Besides being complicated, the AMT has been catching many earners who aren’t millionaires. That’s because its income threshold was never indexed to rise with inflation. As Americans’ incomes have risen, more and more middle-class families have crossed that threshold and become subject to the tax.

In recent years, Congress has repeatedly patched the AMT by temporarily raising its income thresholds. But the current patch expires at the end of this year. Without a new one, according to the Tax Policy Center, the AMT will strike 63 percent of married households with incomes between $75,000 and $100,000.

Add in the Buffett Rule on top of the AMT, and Americans would face three tax systems. “We already have one system that’s a mess,” says Peroni. “Let’s not enact another one.”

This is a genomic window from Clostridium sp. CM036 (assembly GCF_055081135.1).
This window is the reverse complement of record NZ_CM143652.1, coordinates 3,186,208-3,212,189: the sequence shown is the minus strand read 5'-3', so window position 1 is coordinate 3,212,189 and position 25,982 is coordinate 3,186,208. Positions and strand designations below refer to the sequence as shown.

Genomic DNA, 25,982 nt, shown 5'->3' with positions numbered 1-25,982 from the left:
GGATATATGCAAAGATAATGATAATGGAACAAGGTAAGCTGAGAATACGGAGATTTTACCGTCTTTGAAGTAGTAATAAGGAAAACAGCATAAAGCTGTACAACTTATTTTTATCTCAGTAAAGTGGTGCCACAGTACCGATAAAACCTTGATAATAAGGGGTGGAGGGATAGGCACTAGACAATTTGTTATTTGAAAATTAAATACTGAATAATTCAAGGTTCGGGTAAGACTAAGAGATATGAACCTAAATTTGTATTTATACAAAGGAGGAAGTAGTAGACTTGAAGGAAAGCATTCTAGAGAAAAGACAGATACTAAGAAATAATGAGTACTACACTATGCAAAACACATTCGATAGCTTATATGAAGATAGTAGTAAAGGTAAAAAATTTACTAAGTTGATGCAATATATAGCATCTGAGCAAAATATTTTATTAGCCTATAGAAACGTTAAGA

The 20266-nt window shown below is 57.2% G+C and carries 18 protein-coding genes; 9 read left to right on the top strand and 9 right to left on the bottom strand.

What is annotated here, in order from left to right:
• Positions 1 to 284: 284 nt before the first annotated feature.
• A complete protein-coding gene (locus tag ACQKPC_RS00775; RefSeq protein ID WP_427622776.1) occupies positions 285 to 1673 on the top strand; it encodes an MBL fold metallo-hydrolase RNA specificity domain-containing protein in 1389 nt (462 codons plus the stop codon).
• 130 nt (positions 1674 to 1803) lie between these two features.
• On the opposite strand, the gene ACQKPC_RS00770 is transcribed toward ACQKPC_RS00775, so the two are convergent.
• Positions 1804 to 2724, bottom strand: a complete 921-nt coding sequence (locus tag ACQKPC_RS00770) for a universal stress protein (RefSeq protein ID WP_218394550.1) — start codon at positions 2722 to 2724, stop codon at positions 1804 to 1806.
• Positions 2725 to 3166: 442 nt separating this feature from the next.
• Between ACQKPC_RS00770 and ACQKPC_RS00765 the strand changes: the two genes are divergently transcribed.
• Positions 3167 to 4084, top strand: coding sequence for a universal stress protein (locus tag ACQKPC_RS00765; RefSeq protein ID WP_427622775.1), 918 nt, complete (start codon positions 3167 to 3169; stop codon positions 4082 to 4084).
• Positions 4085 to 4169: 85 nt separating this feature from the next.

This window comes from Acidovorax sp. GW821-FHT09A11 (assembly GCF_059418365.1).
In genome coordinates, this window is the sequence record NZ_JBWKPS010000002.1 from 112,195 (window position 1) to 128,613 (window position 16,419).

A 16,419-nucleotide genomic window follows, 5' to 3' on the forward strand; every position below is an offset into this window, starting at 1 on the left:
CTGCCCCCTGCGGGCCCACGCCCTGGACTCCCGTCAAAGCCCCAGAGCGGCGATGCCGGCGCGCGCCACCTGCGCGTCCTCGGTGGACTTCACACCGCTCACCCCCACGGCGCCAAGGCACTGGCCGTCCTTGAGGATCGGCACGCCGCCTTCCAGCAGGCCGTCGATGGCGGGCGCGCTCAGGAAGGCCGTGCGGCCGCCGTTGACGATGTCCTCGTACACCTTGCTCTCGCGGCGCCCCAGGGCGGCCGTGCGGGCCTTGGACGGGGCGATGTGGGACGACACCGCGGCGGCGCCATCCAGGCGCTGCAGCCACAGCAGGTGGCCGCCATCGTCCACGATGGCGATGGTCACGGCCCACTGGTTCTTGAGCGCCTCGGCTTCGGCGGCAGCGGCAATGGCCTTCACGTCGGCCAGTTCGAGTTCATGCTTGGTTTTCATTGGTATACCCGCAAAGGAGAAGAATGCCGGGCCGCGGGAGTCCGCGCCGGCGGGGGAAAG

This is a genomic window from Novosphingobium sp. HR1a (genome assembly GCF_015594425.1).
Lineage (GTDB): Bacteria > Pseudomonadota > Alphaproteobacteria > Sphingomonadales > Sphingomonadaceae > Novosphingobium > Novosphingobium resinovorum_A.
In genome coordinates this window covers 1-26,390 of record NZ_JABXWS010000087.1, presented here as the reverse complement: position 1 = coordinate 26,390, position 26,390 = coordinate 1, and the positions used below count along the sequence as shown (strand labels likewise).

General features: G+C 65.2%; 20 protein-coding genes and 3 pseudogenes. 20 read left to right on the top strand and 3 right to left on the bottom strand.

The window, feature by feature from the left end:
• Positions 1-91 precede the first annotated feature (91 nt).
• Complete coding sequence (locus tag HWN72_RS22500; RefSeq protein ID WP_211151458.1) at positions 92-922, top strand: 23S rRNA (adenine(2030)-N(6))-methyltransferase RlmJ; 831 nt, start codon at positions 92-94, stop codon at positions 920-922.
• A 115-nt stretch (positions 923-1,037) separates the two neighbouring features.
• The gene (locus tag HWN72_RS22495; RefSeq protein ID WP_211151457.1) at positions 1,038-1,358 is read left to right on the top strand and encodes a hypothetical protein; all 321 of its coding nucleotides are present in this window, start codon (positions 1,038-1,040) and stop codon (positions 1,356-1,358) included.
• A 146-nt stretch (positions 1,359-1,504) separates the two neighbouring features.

Besides, the extra tax revenue would barely make a dent in federal deficits. The congressional Joint Committee on Taxation estimated the Whitehouse bill would raise an extra $4.7 billion a year, while Whitehouse himself pegged it at $16 billion. 

“If you cut federal spending 1 percent across the board, you would balance the budget a lot more than the Buffett Rule ever thought of doing,” says Jim Nolen, a distinguished senior lecturer in finance who recently retired from McCombs. 

Capital Gains

Instead of the Buffett Rule, there are more effective ways to prevent wealthy taxpayers from slipping through the cracks, say some professors. One is to raise tax rates on investment income.

Capital gains, which come from selling investments like stocks and real estate, are currently taxed at a top rate of 15 percent, compared to 35 percent for ordinary wages. The Congressional Budget Office reports that the top 0.01 percent of taxpayers get 44 percent of their income from capital gains and only 12 percent from wages. That’s why investors like Buffett and Mitt Romney pay effective tax rates close to 15 percent.